After we parted ways at the copy machine, I realized that I had unfairly judged him out of the anger and the grief in my heart. I’d assumed that I knew him, his values, and his reasoning, and I used those assumptions to lash out using words that I would never advocate. And then, I reflected, even if he *had* voted for Trump, wouldn’t he still be the same person that has been my friend and excellent, trusted boss for all of these years? He is still the same person. How could I hate him or think that he would deliberately put someone in office that he thought would hurt people? He wouldn’t. He would have his reasons, but they would not be those reasons. And if he did vote for Trump,  wouldn’t he still be worthy of being treated with the same respect and kindness that he has always shown me? And if I can’t  treat him as such, how am I any better than the people I blame for supporting Trump and getting us into this mess?

It’s difficult to explain the fall of the dominoes that gave me a change of heart, except to say that I am the kind of person that has to know what I can do to fix something. I have to know what work I have to do to get the outcome I want. And then – I’ll do the damn work. Right now, I’m tired of being angry. I’m not tired of being angry with Trump – I hate him and all he stands for – but this week there has been an escalating tone of rage and hatred, in the violence in the streets as well as in the press and, more personally, on my social media and in my workplace. I’ve gotten in arguments and debates with people I like and respect because they won’t see my viewpoint and I can’t see theirs. Personally, I feel that the Trump campaign is responsible for it, and I want to opt out of the conversation. I want to fight everyone and be full of rage at people who voted for him. I want to blame them. But violence is what happens when we don’t know what else to do with our suffering, as Parker Palmer so wisely said, and there is no blame that can be laid without equal shares of responsibility and accountability. None of us can opt out of this conversation. We own it. We are living it. And if all I can do to fix this is work on myself, then, motherfucker, I will work on my own damn self. I have to find a way to turn my tone from rage and hatred, from lashing out at people based on my assumption of their situation, to reaching out and trying to understand. I have to find a way to respond to reports of violence, racism, sexism, hatred, not with my own lightning rage, finger-pointing and screams of “It’s YOUR FAULT” (as I am so prone to do) but maybe as Bernie Sanders did. He said, “To the degree that Mr Trump is serious about pursuing policies that improve the lives of working families in this country, I and other progressives are prepared to work with him. To the degree that he pursues racist, sexist, xenophobic and anti-environment practices, we will vigorously oppose him.” I can get behind that. I can look down this dark street and see that light in the black and follow it. Support the good. Vigorously oppose the bad. Stand up for the rights of all and be unfailingly courteous, kind, and protective of those who need my protection until I’m too old to protect anyone anymore. When Dan Rather says “don’t opt out,” maybe that’s what he’s asking me to do and if that’s my work, I will do it.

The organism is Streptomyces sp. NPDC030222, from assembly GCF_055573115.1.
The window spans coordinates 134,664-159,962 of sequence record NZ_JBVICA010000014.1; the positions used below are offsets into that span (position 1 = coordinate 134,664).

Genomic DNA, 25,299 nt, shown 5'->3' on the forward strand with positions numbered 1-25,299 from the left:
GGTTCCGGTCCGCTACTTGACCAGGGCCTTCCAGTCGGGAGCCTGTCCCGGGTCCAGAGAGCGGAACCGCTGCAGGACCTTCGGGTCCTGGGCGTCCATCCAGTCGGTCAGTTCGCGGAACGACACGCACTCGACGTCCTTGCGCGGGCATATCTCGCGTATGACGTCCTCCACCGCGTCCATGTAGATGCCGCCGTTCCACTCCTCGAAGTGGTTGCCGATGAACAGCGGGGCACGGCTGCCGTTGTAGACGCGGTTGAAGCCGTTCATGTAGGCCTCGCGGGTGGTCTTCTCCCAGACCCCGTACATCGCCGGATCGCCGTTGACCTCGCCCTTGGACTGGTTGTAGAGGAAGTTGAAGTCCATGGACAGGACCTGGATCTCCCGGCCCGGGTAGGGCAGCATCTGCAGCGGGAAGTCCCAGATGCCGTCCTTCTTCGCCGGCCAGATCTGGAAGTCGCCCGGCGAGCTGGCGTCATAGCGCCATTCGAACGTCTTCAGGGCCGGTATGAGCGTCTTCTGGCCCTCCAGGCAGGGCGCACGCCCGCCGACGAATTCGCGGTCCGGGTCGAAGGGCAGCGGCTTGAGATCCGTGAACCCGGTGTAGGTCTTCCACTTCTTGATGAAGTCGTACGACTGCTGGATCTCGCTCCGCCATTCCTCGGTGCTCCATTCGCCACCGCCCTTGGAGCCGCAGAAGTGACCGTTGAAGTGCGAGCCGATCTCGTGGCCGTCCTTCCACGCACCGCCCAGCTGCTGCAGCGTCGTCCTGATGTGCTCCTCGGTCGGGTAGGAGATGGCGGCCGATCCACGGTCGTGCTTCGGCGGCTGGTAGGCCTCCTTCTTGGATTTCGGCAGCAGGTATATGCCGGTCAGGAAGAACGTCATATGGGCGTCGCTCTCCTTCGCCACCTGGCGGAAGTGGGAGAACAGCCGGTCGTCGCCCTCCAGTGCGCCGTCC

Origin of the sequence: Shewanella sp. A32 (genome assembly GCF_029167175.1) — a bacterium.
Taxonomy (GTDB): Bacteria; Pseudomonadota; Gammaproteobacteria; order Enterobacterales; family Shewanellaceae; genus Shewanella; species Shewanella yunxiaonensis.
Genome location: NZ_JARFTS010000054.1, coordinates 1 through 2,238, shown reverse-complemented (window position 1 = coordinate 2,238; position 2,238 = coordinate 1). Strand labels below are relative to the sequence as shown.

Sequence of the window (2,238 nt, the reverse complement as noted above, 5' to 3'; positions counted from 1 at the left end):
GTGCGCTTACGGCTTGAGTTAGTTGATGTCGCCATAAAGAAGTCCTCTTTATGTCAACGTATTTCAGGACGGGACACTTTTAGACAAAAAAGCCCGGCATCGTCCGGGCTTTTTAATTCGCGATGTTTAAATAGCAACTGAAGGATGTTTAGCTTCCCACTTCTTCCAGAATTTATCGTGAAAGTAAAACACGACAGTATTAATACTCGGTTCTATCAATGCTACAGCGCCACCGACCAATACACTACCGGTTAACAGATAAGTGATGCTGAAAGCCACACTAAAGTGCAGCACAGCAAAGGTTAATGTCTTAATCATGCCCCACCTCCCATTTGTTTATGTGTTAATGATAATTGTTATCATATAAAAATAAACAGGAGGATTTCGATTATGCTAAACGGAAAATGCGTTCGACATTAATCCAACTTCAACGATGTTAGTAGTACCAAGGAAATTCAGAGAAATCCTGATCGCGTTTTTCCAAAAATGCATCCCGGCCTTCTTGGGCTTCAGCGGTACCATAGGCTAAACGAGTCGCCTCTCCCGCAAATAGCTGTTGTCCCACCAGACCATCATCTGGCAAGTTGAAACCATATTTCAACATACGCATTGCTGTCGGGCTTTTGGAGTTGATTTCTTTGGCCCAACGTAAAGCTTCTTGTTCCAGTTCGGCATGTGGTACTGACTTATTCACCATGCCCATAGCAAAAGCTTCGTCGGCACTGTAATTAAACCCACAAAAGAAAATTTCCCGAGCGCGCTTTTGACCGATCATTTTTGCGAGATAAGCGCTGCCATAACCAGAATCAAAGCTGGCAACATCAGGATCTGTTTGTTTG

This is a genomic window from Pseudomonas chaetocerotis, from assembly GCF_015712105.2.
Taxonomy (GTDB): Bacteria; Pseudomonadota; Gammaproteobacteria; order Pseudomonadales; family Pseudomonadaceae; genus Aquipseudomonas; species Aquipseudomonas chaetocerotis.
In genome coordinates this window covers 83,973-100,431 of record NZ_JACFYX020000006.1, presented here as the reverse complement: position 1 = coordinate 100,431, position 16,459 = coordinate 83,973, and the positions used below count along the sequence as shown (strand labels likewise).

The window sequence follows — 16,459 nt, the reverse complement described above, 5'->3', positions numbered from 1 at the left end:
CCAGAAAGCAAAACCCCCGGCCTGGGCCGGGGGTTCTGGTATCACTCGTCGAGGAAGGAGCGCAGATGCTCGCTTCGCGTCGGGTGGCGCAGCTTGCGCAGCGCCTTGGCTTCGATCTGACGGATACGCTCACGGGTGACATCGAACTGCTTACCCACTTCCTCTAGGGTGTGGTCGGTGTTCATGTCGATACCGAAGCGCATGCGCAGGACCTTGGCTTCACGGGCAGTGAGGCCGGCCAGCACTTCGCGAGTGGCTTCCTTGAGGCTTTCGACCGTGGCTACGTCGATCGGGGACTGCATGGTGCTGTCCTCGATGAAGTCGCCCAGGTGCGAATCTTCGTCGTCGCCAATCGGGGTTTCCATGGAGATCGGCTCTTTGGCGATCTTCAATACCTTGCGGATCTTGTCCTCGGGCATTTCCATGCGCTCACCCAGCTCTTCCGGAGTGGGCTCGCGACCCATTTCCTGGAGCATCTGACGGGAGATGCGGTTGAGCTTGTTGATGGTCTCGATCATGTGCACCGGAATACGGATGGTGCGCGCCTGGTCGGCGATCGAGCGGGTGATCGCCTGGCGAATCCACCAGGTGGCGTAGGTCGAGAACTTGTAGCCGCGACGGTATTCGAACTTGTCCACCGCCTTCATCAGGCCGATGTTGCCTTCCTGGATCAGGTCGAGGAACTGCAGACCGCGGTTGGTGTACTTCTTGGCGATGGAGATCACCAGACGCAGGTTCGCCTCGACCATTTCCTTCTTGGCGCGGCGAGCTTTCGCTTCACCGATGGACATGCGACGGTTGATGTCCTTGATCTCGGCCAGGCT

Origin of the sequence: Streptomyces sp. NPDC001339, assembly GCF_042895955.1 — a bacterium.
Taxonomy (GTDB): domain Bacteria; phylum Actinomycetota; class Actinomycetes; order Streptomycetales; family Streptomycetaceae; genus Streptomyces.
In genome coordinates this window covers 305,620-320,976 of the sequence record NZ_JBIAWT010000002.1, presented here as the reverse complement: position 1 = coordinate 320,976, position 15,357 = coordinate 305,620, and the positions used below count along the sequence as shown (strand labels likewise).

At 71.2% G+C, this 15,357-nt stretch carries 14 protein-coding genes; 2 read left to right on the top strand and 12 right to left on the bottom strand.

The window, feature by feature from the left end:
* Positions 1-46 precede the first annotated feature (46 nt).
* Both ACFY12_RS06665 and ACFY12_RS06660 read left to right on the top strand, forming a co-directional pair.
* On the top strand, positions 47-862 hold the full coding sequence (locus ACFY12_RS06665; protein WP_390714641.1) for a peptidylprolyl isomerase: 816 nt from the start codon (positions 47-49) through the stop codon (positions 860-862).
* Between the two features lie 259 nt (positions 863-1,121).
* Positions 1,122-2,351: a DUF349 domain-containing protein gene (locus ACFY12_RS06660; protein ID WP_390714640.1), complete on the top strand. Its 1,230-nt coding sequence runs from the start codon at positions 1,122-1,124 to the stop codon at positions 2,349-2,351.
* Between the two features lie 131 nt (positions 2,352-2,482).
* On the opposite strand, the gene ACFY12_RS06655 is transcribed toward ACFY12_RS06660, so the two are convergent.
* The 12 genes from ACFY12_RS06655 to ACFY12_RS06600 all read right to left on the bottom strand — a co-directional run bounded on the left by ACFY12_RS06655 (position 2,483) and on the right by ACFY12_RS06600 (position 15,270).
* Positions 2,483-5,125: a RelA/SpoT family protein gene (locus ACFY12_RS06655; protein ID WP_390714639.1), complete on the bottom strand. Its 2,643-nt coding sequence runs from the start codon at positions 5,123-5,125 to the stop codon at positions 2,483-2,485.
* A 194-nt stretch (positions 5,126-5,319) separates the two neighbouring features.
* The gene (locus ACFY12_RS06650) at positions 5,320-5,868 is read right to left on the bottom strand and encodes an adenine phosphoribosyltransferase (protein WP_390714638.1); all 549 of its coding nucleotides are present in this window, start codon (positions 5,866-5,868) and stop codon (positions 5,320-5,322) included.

I don’t want to do it.
It’s easier to be pissed and hateful.
I want to lay down and cry instead of doing it.

But that’s life and that’s the work and maybe I’ll find a lot of people like my CEO, who surprise me.